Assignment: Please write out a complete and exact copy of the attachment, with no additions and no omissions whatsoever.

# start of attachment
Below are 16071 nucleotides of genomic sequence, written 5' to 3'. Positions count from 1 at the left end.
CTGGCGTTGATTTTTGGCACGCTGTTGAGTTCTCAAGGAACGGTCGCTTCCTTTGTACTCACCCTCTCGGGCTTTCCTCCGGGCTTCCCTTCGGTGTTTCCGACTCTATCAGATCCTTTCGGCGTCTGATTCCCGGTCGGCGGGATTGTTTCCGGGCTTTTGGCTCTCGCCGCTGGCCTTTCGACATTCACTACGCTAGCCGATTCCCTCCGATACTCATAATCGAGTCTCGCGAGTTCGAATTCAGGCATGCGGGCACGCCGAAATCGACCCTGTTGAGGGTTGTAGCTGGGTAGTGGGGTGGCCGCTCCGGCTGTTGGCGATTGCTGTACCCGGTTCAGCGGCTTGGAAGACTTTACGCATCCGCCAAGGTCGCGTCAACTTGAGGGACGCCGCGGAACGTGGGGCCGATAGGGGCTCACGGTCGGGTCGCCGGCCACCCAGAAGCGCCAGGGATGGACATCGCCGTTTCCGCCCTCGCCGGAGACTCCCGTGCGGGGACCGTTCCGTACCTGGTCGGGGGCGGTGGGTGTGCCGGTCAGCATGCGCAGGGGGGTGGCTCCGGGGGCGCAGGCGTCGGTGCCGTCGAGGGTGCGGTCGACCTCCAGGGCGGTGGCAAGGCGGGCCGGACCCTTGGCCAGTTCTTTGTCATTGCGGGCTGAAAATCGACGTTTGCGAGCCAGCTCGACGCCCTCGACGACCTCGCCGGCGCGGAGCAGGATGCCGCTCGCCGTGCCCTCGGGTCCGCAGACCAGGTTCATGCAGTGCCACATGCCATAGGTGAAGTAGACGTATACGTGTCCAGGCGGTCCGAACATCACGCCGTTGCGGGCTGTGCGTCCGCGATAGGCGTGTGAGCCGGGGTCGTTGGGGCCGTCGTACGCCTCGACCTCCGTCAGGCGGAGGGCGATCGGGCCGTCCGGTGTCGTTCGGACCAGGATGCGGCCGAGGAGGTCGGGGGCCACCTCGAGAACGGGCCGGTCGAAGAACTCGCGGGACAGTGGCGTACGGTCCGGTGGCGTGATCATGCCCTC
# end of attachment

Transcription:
Below are 16071 nucleotides of genomic sequence, written 5' to 3'. Positions count from 1 at the left end.
CTGGCGTTGATTTTTGGCACGCTGTTGAGTTCTCAAGGAACGGTCGCTTCCTTTGTACTCACCCTCTCGGGCTTTCCTCCGGGCTTCCCTTCGGTGTTTCCGACTCTATCAGATCCTTTCGGCGTCTGATTCCCGGTCGGCGGGATTGTTTCCGGGCTTTTGGCTCTCGCCGCTGGCCTTTCGACATTCACTACGCTAGCCGATTCCCTCCGATACTCATAATCGAGTCTCGCGAGTTCGAATTCAGGCATGCGGGCACGCCGAAATCGACCCTGTTGAGGGTTGTAGCTGGGTAGTGGGGTGGCCGCTCCGGCTGTTGGCGATTGCTGTACCCGGTTCAGCGGCTTGGAAGACTTTACGCATCCGCCAAGGTCGCGTCAACTTGAGGGACGCCGCGGAACGTGGGGCCGATAGGGGCTCACGGTCGGGTCGCCGGCCACCCAGAAGCGCCAGGGATGGACATCGCCGTTTCCGCCCTCGCCGGAGACTCCCGTGCGGGGACCGTTCCGTACCTGGTCGGGGGCGGTGGGTGTGCCGGTCAGCATGCGCAGGGGGGTGGCTCCGGGGGCGCAGGCGTCGGTGCCGTCGAGGGTGCGGTCGACCTCCAGGGCGGTGGCAAGGCGGGCCGGACCCTTGGCCAGTTCTTTGTCATTGCGGGCTGAAAATCGACGTTTGCGAGCCAGCTCGACGCCCTCGACGACCTCGCCGGCGCGGAGCAGGATGCCGCTCGCCGTGCCCTCGGGTCCGCAGACCAGGTTCATGCAGTGCCACATGCCATAGGTGAAGTAGACGTATACGTGTCCAGGCGGTCCGAACATCACGCCGTTGCGGGCTGTGCGTCCGCGATAGGCGTGTGAGCCGGGGTCGTTGGGGCCGTCGTACGCCTCGACCTCCGTCAGGCGGAGGGCGATCGGGCCGTCCGGTGTCGTTCGGACCAGGATGCGGCCGAGGAGGTCGGGGGCCACCTCGAGAACGGGCCGGTCGAAGAACTCGCGGGACAGTGGCGTACGGTCCGGTGGCGTGATCATGCCCTC